Many women spend much of their lives engaged in a deeply frustrating dance with money. I think of it as a kind of waltz, with three basic steps.
Step 1. Muster all kinds of ambition and commitment to Deal with Finances, Once and for All.
Step 2. Experience the rush of fear and self-doubt.
Step 3. Get the heck off the dance floor.
Repeat until exhausted. Or poor. Or both.
Here are three women who are currently doing the dance:
There’s Neeta, so scared to make the wrong decision about how to deal with an inheritance that she has not made any decision.
There’s Joyce, who feels physically ill every time she goes to check her bank balance or open her credit card statements.
Then there’s Maelle, unable to have money conversations with her husband (who is also her business partner) without them both feeling frustrated and tense.
The individual circumstances and net worth may vary widely, but the emotional experiences are eerily similar: “I swear my head leaves my body every time I go into the meetings with the lawyer and the accountant.” “Where are the magic pixies when I need them? I HATE having to deal with the money stuff!” “I know we should be doing a better job of talking about our financial future, but I can’t stand the fallout.”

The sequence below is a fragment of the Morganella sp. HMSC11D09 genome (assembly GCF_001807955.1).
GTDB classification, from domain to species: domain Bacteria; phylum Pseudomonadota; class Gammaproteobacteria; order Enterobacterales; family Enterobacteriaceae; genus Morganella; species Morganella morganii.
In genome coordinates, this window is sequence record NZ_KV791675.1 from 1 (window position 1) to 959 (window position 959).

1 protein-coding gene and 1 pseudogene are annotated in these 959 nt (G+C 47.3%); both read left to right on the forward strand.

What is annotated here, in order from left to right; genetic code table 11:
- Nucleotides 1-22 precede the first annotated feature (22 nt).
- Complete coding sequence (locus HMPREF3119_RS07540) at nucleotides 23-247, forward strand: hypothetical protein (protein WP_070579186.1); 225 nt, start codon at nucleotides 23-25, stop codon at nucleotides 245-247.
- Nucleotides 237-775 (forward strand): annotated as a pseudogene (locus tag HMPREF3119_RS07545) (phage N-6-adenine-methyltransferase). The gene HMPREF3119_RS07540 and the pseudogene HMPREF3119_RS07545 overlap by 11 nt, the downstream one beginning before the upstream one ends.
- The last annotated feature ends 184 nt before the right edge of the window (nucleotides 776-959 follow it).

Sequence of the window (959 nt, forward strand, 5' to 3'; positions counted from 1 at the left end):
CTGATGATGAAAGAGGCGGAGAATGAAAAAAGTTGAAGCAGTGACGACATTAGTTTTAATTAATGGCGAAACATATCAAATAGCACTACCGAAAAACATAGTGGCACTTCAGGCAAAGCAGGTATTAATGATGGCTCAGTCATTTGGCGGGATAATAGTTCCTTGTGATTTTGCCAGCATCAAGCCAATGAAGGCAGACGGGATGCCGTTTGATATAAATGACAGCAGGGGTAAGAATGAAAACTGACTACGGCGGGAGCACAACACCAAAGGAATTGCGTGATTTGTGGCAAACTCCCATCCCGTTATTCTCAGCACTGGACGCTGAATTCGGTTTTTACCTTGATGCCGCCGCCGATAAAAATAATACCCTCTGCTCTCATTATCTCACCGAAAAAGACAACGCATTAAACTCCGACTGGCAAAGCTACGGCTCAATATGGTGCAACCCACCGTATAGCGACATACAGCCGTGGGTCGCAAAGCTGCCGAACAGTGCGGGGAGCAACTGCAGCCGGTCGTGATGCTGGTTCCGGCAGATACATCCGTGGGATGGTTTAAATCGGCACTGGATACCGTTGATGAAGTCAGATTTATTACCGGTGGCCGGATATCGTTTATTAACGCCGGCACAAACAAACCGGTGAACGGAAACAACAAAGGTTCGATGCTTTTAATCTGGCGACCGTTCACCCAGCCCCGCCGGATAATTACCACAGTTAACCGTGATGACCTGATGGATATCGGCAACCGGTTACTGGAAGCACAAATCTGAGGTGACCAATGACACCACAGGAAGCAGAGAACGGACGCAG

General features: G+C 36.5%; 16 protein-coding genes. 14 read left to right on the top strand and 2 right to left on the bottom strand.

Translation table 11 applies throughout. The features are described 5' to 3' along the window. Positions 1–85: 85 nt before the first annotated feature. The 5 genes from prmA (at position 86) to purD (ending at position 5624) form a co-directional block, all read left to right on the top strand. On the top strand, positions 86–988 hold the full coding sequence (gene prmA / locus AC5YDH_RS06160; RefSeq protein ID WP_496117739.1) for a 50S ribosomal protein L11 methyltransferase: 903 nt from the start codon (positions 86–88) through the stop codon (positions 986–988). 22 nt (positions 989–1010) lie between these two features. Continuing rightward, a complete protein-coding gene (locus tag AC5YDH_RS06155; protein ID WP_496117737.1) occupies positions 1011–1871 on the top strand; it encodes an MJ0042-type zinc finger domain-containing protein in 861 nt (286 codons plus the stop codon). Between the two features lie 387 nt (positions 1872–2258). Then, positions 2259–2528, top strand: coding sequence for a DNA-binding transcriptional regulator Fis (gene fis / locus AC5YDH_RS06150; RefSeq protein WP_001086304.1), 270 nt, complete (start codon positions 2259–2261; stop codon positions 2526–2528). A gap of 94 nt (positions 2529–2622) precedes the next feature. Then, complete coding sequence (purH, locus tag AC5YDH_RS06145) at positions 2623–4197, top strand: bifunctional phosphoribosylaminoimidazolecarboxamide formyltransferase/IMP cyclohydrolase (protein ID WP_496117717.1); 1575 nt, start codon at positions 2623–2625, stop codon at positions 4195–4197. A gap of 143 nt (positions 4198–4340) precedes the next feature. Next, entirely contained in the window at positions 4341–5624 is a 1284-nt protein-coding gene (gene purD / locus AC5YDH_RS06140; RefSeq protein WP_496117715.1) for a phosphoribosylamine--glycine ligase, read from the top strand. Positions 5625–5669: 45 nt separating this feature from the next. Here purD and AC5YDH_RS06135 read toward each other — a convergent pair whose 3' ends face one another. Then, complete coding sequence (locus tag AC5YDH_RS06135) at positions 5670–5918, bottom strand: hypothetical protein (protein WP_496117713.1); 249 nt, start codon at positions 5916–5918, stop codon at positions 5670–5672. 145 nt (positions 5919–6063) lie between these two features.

And thus it is that financial avoidance becomes the default option for a lot of women. As options go, avoidance happens to be really, really effective:
- It’s low effort.
- It’s highly effective in preventing or stopping discomfort.
- It doesn’t challenge the status quo.
- It’s easier on the liver than gin.
But it also keeps us thwarted, and scared, and unfulfilled. So what are the alternatives? Here are a few to get you started:
- Prepare. Remake that decision to Deal with Finances Once and for All – but this time, EXPECT and PLAN for the Discomfort. (This is kind of like knowing you have to put up with pregnancy and childbirth to get a baby – only this time, the stretch marks will be psychological ones, and you don’t have to buy ugly underwear.)
- Be compassionately self-aware. Notice where and how that fear shows up in your body, your relationships, your business. Allow yourself to notice it without having to stop it or change it. Your only task is to be curious and gentle with yourself as you experience the discomfort.
- Create community. Involve other people to bolster your commitment to financial well-being. Who are the folks who will cheer you on, give you advice, put you in touch with helpful resources? They’re out there, believe me — they just need you to give them a sign.
Feeling ready to overcome your own financial fear and avoidance? Or maybe you know of another woman who could use some help in doing so? I’d LOVE to help. My next course for Women and Finances begins on May 8. All that’s needed is a book, a phone, and a willingness to experience something powerful and beautiful. Click here to learn more.